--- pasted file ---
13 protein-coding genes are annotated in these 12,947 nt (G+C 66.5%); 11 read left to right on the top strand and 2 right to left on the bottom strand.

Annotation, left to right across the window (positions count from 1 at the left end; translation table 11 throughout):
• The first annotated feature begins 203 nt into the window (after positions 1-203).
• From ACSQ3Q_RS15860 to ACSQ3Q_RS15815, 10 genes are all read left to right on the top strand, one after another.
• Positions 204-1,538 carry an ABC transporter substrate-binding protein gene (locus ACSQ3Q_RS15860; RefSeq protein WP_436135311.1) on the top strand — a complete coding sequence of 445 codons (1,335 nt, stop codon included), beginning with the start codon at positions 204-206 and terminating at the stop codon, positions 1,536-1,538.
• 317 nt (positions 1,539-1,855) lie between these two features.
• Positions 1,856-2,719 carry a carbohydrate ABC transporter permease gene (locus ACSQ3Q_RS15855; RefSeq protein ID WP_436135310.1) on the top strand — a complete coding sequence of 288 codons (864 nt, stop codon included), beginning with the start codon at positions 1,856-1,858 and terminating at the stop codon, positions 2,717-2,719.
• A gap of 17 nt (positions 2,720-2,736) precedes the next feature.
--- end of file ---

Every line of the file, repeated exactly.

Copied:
13 protein-coding genes are annotated in these 12,947 nt (G+C 66.5%); 11 read left to right on the top strand and 2 right to left on the bottom strand.

Annotation, left to right across the window (positions count from 1 at the left end; translation table 11 throughout):
• The first annotated feature begins 203 nt into the window (after positions 1-203).
• From ACSQ3Q_RS15860 to ACSQ3Q_RS15815, 10 genes are all read left to right on the top strand, one after another.
• Positions 204-1,538 carry an ABC transporter substrate-binding protein gene (locus ACSQ3Q_RS15860; RefSeq protein WP_436135311.1) on the top strand — a complete coding sequence of 445 codons (1,335 nt, stop codon included), beginning with the start codon at positions 204-206 and terminating at the stop codon, positions 1,536-1,538.
• 317 nt (positions 1,539-1,855) lie between these two features.
• Positions 1,856-2,719 carry a carbohydrate ABC transporter permease gene (locus ACSQ3Q_RS15855; RefSeq protein ID WP_436135310.1) on the top strand — a complete coding sequence of 288 codons (864 nt, stop codon included), beginning with the start codon at positions 1,856-1,858 and terminating at the stop codon, positions 2,717-2,719.
• A gap of 17 nt (positions 2,720-2,736) precedes the next feature.